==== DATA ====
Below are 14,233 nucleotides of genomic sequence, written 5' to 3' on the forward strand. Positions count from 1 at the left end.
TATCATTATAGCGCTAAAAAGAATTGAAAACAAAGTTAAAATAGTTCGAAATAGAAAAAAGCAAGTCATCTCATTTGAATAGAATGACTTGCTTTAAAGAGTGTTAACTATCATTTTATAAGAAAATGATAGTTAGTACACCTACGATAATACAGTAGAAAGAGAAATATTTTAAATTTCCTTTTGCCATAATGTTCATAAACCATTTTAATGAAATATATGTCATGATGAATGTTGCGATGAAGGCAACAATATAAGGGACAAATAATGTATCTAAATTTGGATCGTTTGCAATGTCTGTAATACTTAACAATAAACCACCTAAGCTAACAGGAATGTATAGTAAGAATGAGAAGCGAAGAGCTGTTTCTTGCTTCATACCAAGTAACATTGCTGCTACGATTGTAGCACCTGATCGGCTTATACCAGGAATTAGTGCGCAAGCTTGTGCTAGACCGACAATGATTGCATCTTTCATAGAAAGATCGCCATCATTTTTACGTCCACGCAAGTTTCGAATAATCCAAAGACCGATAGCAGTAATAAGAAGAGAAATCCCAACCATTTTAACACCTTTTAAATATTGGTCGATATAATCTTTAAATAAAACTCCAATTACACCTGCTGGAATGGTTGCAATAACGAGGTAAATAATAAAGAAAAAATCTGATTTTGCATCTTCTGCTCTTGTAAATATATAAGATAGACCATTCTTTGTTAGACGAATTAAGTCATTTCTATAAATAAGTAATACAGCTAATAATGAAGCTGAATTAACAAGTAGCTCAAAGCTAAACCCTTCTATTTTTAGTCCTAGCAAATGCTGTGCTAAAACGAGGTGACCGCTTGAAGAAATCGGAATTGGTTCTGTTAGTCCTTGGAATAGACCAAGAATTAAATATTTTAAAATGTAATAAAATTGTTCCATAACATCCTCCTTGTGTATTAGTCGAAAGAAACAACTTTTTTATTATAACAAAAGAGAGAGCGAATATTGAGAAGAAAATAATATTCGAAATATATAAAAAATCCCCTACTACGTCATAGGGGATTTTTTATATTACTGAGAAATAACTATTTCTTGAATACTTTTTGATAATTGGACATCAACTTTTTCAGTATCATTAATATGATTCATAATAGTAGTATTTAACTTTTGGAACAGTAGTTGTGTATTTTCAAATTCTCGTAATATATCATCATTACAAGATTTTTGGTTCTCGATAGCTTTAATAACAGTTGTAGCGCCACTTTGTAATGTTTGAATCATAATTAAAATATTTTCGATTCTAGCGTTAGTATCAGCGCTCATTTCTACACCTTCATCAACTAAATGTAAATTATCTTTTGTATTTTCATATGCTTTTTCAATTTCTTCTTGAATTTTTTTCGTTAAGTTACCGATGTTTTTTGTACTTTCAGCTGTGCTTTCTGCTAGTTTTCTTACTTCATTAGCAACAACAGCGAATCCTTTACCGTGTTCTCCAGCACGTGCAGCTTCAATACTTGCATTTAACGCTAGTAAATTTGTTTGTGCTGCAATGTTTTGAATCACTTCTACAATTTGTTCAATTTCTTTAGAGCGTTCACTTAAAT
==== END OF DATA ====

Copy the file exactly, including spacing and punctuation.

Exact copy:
Below are 14,233 nucleotides of genomic sequence, written 5' to 3' on the forward strand. Positions count from 1 at the left end.
TATCATTATAGCGCTAAAAAGAATTGAAAACAAAGTTAAAATAGTTCGAAATAGAAAAAAGCAAGTCATCTCATTTGAATAGAATGACTTGCTTTAAAGAGTGTTAACTATCATTTTATAAGAAAATGATAGTTAGTACACCTACGATAATACAGTAGAAAGAGAAATATTTTAAATTTCCTTTTGCCATAATGTTCATAAACCATTTTAATGAAATATATGTCATGATGAATGTTGCGATGAAGGCAACAATATAAGGGACAAATAATGTATCTAAATTTGGATCGTTTGCAATGTCTGTAATACTTAACAATAAACCACCTAAGCTAACAGGAATGTATAGTAAGAATGAGAAGCGAAGAGCTGTTTCTTGCTTCATACCAAGTAACATTGCTGCTACGATTGTAGCACCTGATCGGCTTATACCAGGAATTAGTGCGCAAGCTTGTGCTAGACCGACAATGATTGCATCTTTCATAGAAAGATCGCCATCATTTTTACGTCCACGCAAGTTTCGAATAATCCAAAGACCGATAGCAGTAATAAGAAGAGAAATCCCAACCATTTTAACACCTTTTAAATATTGGTCGATATAATCTTTAAATAAAACTCCAATTACACCTGCTGGAATGGTTGCAATAACGAGGTAAATAATAAAGAAAAAATCTGATTTTGCATCTTCTGCTCTTGTAAATATATAAGATAGACCATTCTTTGTTAGACGAATTAAGTCATTTCTATAAATAAGTAATACAGCTAATAATGAAGCTGAATTAACAAGTAGCTCAAAGCTAAACCCTTCTATTTTTAGTCCTAGCAAATGCTGTGCTAAAACGAGGTGACCGCTTGAAGAAATCGGAATTGGTTCTGTTAGTCCTTGGAATAGACCAAGAATTAAATATTTTAAAATGTAATAAAATTGTTCCATAACATCCTCCTTGTGTATTAGTCGAAAGAAACAACTTTTTTATTATAACAAAAGAGAGAGCGAATATTGAGAAGAAAATAATATTCGAAATATATAAAAAATCCCCTACTACGTCATAGGGGATTTTTTATATTACTGAGAAATAACTATTTCTTGAATACTTTTTGATAATTGGACATCAACTTTTTCAGTATCATTAATATGATTCATAATAGTAGTATTTAACTTTTGGAACAGTAGTTGTGTATTTTCAAATTCTCGTAATATATCATCATTACAAGATTTTTGGTTCTCGATAGCTTTAATAACAGTTGTAGCGCCACTTTGTAATGTTTGAATCATAATTAAAATATTTTCGATTCTAGCGTTAGTATCAGCGCTCATTTCTACACCTTCATCAACTAAATGTAAATTATCTTTTGTATTTTCATATGCTTTTTCAATTTCTTCTTGAATTTTTTTCGTTAAGTTACCGATGTTTTTTGTACTTTCAGCTGTGCTTTCTGCTAGTTTTCTTACTTCATTAGCAACAACAGCGAATCCTTTACCGTGTTCTCCAGCACGTGCAGCTTCAATACTTGCATTTAACGCTAGTAAATTTGTTTGTGCTGCAATGTTTTGAATCACTTCTACAATTTGTTCAATTTCTTTAGAGCGTTCACTTAAAT